# Boundary conditions for this beam deflection problem

consider the diagram above. I know that deflection is described by the equation $$EI\frac{d^4y}{dx^4}=p(x)$$ where $$L$$ is the length of the beam, $$E$$ is the Young's module, $$I$$ is the moment of inertia, $$p$$ is the distribution of load and $$M$$ is the torque.

I have the boundary conditions

$$y(0)=y'(0)=0$$ which means that the left end of the beam is immovable.

$$y(L)=0$$ which mean that the right end of the beam is supported by something.

Then, what would be the condition for $$y'(L)$$ ??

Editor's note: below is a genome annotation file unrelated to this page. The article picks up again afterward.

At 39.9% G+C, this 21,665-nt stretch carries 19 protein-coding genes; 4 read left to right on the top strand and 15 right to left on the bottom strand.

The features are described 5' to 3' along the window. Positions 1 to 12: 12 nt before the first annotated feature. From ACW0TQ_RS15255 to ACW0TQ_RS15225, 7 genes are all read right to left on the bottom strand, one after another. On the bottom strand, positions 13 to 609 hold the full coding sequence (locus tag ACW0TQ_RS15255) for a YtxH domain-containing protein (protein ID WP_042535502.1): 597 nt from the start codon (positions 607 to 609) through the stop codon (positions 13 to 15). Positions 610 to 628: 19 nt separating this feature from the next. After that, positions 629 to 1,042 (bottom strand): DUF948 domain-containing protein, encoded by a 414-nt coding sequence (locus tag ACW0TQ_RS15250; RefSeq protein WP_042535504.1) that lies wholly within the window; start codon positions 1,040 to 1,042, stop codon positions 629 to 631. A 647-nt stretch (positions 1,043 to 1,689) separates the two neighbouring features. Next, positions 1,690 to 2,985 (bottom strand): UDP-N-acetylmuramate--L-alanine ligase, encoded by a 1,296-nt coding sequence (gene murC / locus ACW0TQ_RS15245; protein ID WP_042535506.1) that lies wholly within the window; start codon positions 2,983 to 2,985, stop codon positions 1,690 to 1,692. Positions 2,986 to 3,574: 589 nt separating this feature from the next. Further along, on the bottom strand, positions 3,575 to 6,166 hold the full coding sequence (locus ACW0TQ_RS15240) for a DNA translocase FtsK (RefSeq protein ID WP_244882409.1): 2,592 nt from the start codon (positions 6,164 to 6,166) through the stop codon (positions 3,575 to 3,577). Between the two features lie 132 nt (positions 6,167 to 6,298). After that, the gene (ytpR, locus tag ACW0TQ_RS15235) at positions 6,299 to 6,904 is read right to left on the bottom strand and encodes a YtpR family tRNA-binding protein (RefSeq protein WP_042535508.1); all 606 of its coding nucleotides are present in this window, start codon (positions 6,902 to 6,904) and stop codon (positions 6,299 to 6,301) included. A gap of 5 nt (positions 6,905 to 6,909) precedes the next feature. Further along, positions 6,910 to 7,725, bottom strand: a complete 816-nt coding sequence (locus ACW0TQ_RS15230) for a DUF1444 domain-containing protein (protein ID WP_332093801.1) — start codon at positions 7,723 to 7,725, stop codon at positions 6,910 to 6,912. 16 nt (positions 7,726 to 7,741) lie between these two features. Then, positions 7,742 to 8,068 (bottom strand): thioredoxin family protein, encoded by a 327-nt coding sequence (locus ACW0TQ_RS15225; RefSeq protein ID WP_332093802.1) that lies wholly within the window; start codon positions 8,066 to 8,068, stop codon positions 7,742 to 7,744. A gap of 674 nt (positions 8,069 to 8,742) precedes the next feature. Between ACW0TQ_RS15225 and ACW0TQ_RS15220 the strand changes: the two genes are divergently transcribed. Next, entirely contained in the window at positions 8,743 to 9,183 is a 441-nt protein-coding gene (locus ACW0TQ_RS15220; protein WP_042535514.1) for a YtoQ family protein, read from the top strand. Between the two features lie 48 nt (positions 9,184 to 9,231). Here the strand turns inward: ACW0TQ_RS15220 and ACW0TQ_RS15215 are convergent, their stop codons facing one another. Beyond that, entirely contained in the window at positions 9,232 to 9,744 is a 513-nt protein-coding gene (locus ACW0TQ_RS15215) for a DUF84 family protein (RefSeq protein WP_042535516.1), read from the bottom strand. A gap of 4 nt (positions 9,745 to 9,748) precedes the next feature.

Here, $$y'(L)$$, i.e., the slope at $$x=L$$ cannot be determined beforehand. However, moment is prescribed at $$x=L$$. So, the boundary condition will be $$EI\frac{d^2y}{dx^2}|_{x=L} = M$$.
You have no imposed boundary condition on $$y'$$ on the right side of the beam. The derivative of a beam deflection (i.e the curvature) is not constrained by a simple support.
• Also, the system isn't hyperstatic because vertical displacement is blocked twice. If it were, any simply-supported beam would be hyperstatic. The system is hyperstatic because there are 4 constraints $\left(\delta_x(0) = \delta_y(0) = \theta(0) = \delta_y(L) = 0\right)$ and only three equilibrium equations $\left(\sum F_x = \sum F_y = \sum M = 0\right)$. – Wasabi Apr 28 '20 at 13:20